But in the mid-1950s the researchers Chen Ning Yang and Robert L. Mills found a first example of a quantum field theory with new features, a non-abelian gauge theory. As opposed to the abelian variant, in which gauge transformations can be performed in any order, the result of the non-abelian depends on the order. This gives the theory a more complicated mathematical structure but also opens up new possibilities. (A simple example of non-abelian transformations is rotations in space. Try it yourself with a pencil, as shown in
Figure 2b.)

The new possibilities of the theory were not fully exploited until the 1960s when a number of researchers collaborated in the development of a non-abelian gauge theory that unites electromagnetism and weak interaction into an electro-weak interaction (Nobel Prize 1979 to Sheldon L. Glashow, Abdus Salam and Steven Weinberg). This quantum field theory predicted the new particles W and Z which were detected in 1983 at the European CERN accelerator laboratory in Geneva (Nobel Prize 1984 to Carlo Rubbia and Simon van der Meer).

History repeats itself

While the theory of electro-weak interaction developed in the 1960s was a great step forward, the research community at first found it difficult to accept. When they tried to use the theory for calculating in more detail the properties of the new W and Z particles (and many other physical quantities) it gave unreasonable results. The situation resembled that of the 1930s before Tomonaga, Schwinger and Feynman had succeeded in renormalizing quantum electrodynamics. Many researchers were pessimistic about the possibilities of going further with such a theory.

One person who had not given up hope of being able to renormalize non-abelian gauge theories was Martinus J. G. Veltman.
With the help of Veltman's computer program 't Hooft's partial results were now verified and together they worked out a calculation method in detail. The non-abelian gauge theory of electro-weak interaction had become a functioning theoretic machinery and it was possible, just as it had become for quantum electrodynamics 20 years previously, to start performing precise calculations.

The theory's predictions verified

As described above, the theory of the electro-weak force predicted the existence of the new W and Z particles right from the start. But it was only through 't Hooft's and Veltman's work that more precise prediction of physical quantities involving properties of W and Z could start. Large quantities of W and Z have recently been produced under controlled conditions at the LEP accelerator at CERN. Comparisons between measurements and calculations have all the time showed great agreement, thus supporting the theory's predictions.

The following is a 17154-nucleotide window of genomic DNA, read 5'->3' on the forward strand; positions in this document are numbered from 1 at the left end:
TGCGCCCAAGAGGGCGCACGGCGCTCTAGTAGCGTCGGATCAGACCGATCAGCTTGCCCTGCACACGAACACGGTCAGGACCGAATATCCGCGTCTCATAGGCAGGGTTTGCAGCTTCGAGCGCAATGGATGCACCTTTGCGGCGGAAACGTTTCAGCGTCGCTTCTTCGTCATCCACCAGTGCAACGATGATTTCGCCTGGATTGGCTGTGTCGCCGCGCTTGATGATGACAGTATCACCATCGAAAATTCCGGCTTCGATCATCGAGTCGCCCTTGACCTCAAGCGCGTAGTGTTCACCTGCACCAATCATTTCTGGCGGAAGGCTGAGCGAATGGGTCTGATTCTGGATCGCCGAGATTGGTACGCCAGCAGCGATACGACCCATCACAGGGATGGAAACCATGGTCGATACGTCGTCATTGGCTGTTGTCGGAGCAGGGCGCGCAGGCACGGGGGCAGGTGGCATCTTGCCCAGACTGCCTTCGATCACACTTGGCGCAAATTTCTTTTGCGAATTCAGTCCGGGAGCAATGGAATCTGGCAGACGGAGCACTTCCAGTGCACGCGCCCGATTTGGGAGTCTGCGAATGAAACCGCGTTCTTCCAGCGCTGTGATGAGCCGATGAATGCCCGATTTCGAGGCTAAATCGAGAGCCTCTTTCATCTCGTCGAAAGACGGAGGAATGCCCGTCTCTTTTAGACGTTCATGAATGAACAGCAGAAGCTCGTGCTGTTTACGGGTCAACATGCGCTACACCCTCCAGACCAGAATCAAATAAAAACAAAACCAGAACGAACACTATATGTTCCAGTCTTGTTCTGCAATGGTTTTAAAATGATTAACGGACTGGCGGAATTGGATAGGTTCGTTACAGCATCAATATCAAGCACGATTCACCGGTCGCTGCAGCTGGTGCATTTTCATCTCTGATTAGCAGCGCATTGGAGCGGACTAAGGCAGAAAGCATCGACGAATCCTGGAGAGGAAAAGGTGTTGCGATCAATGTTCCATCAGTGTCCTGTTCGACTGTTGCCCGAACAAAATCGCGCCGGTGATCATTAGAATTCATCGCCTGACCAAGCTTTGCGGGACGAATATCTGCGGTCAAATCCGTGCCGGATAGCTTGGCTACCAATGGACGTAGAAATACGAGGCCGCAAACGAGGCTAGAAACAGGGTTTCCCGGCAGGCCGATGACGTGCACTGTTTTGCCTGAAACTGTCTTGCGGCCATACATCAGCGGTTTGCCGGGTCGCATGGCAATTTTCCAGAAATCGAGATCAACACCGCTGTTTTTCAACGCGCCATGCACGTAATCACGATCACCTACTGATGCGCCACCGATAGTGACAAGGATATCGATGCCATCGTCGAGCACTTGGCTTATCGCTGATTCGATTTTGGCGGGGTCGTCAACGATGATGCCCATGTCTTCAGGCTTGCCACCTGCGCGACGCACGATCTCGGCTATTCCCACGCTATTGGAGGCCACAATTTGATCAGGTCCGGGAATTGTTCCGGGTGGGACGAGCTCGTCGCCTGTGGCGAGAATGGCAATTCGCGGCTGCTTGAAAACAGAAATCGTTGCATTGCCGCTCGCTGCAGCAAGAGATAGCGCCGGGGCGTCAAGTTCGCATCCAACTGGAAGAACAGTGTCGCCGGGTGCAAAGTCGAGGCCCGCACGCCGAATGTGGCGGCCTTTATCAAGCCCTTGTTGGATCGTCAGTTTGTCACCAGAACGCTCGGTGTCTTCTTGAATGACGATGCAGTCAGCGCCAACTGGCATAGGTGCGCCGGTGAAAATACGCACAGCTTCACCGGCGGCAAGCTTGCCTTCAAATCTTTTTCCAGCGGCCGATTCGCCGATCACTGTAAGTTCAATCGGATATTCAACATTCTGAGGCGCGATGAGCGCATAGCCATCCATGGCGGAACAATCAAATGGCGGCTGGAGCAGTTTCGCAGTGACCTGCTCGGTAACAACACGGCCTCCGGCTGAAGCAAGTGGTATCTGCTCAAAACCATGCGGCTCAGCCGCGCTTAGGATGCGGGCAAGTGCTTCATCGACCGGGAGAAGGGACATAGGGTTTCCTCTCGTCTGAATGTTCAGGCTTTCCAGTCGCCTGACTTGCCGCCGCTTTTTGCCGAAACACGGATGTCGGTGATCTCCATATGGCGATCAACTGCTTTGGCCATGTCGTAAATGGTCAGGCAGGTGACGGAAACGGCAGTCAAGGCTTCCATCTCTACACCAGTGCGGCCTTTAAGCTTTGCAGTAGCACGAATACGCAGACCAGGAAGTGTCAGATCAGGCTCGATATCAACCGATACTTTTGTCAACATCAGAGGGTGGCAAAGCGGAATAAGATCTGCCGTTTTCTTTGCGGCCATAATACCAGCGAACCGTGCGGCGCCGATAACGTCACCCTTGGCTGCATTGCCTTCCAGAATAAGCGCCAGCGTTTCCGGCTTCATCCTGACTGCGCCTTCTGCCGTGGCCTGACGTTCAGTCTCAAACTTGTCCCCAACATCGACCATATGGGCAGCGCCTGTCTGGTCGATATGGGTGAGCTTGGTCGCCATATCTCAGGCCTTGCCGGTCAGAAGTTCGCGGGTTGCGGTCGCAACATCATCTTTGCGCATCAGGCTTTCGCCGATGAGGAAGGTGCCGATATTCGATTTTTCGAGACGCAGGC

One particular quantity obtained with 't Hooft's and Veltman's calculation method based on CERN results is the mass of the top quark, the heavier of the two quarks included in the third family in the model. This quark was observed directly for the first time in 1995 at the Fermilab in the USA, but its mass had been predicted several years earlier. Here too, agreement between experiment and theory was satisfactory.

When can we expect the next great discovery?

An important ingredient in the theory 't Hooft and Veltman have developed is an as yet undemonstrated particle termed the Higgs particle (Fig. 1). In the same way as other particles have been predicted by theoretical arguments and later demonstrated experimentally, researchers are now awaiting direct observation of the Higgs particle. Using calculations similar to those of the mass of the top quark, there is a chance that one of the existing accelerators can be persuaded to produce some Higgs particles. But the only accelerator now under construction and powerful enough for more detailed study of the new particle is the Large Hadron Collider (LHC) at CERN. But researchers must contain themselves for a few years to come since it is reckoned that the LHC will not be complete until 2005.

The mass mystery

The various matter and force-carrying particles weigh in with a wide range of masses. The photon, carrier of the electromagnetic force, and the gluons that carry the strong force, are completely massless, while the conveyors of the weak force, the W and Z particles, each weigh as much as 80 to 90 protons or as much as a reasonably sized nucleus. The most massive fundamental particle found so far, the super heavyweight, is the top quark. It is twice as heavy as the W and Z particles, and weighs about the same as a nucleus of gold! The electron, on the other hand, is approximately 350,000 times lighter than the top quark, and the neutrinos may even have no mass at all.

ParticleMass (Gev/c2)
U (up).005
D (down).01
C (charm)1.5
S (strange)0.2
T (top)180
B (bottom)4.7
ParticleMass (Gev/c2)

Why there is such a range of masses is one of the remaining puzzles of particle physics. Indeed, how particles get masses at all is not yet properly understood. In the simplest theories, all particles are massless, which is clearly wrong, so something has to be introduced to give them their various weights. In the Standard Model, the particles acquire their masses through a mechanism named after theorist Peter Higgs. According to the theory, all the matter particles and force carriers interact with another particle, known as the Higgs boson. It is the strength of this interaction that gives rise to what we call mass: the stronger the interaction, the greater the mass.

Experiments have yet to show whether this theory is correct. The search for the Higgs boson (or bosons!) has already begun at the LEP collider at CERN, and will continue into the 21st century with CERN's next machine, the Large Hadron Collider.